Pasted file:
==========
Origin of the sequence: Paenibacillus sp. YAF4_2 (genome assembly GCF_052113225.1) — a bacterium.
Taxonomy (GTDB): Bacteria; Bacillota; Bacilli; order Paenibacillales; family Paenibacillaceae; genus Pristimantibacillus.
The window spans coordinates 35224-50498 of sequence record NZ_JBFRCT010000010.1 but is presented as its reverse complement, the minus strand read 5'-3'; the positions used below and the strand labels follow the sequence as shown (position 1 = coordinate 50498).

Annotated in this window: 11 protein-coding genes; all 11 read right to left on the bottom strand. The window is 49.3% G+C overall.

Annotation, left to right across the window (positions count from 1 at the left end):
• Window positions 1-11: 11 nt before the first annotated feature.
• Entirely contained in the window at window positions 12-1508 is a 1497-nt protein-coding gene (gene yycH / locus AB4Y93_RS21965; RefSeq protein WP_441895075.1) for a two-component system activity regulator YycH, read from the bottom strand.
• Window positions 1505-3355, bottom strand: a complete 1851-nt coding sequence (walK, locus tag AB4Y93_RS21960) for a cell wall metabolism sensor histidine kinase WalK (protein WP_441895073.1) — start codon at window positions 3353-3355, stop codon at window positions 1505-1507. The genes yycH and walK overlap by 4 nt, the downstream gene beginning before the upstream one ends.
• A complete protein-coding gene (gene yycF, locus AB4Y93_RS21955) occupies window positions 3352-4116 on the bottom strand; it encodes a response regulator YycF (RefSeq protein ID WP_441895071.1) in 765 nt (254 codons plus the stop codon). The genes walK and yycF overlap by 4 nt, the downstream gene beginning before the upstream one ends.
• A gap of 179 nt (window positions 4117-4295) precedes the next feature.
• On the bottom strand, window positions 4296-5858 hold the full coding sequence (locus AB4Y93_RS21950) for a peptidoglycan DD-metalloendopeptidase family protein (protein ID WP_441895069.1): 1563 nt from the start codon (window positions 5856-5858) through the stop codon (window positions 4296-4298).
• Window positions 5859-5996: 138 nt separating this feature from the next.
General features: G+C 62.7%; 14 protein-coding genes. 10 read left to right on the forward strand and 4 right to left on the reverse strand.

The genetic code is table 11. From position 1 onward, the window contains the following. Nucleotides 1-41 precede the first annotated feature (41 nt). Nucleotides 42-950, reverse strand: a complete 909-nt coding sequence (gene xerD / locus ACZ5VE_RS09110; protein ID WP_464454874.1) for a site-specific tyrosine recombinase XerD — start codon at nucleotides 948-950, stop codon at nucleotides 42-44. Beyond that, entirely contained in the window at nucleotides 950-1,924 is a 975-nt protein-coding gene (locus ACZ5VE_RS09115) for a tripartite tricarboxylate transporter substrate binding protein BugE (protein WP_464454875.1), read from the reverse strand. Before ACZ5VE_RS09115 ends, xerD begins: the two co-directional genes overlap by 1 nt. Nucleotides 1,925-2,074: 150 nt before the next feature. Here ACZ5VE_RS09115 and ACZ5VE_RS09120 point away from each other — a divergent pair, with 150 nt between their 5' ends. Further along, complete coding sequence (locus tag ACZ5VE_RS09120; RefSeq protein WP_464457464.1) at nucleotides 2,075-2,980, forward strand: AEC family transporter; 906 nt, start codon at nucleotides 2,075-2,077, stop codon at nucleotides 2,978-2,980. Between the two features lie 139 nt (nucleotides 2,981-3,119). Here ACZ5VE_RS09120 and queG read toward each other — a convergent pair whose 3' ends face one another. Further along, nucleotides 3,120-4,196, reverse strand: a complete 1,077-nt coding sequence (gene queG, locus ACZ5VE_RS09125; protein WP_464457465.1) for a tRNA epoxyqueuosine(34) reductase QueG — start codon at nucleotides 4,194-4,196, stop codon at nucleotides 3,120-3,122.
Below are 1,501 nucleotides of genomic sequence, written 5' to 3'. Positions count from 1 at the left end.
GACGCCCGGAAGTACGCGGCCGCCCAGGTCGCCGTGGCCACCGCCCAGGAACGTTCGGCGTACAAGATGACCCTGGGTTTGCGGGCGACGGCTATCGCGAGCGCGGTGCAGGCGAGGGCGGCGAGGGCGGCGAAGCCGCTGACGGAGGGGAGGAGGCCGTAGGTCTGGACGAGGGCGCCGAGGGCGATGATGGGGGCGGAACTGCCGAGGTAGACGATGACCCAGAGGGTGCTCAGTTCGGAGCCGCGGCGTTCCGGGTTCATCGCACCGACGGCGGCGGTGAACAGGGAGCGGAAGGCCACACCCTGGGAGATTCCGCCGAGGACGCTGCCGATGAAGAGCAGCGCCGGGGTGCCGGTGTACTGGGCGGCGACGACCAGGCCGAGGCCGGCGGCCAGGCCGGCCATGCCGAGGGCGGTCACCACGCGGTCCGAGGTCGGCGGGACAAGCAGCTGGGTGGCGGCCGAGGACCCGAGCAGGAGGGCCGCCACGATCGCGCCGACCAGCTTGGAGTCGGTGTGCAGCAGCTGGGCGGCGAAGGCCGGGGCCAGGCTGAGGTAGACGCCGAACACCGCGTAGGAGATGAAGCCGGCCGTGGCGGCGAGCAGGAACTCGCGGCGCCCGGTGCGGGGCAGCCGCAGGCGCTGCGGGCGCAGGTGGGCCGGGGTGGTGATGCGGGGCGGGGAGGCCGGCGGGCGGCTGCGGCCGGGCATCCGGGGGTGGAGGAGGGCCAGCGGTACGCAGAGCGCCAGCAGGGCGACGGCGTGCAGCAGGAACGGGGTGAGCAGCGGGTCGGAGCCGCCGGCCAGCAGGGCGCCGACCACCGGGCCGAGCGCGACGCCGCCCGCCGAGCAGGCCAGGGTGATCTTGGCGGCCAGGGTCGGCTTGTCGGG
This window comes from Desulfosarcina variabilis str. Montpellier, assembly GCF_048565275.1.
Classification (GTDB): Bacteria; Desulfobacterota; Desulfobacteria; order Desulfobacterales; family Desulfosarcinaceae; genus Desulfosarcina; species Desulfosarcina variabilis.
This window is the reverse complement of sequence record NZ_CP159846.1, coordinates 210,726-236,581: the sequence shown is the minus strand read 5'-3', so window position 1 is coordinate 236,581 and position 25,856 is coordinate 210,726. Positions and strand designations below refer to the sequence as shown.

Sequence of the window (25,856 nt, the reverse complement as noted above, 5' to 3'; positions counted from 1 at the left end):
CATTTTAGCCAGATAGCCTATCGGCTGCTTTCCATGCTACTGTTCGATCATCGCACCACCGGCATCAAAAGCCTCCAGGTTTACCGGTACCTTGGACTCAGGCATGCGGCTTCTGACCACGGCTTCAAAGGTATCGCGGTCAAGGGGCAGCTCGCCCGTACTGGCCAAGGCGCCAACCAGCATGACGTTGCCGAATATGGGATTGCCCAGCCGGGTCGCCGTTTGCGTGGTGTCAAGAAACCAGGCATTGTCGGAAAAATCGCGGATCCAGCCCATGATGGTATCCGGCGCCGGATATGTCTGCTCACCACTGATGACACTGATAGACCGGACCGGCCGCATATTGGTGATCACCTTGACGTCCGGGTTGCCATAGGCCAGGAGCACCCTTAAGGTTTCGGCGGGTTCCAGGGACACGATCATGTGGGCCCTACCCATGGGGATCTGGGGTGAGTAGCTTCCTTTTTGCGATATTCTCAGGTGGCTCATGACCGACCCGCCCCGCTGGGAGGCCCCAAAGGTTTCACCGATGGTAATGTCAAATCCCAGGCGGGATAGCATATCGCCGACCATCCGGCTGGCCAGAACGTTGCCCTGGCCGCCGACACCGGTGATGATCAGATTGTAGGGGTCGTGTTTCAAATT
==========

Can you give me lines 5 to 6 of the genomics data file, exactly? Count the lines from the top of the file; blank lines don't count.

Annotation, left to right across the window (positions count from 1 at the left end):
• Window positions 1-11: 11 nt before the first annotated feature.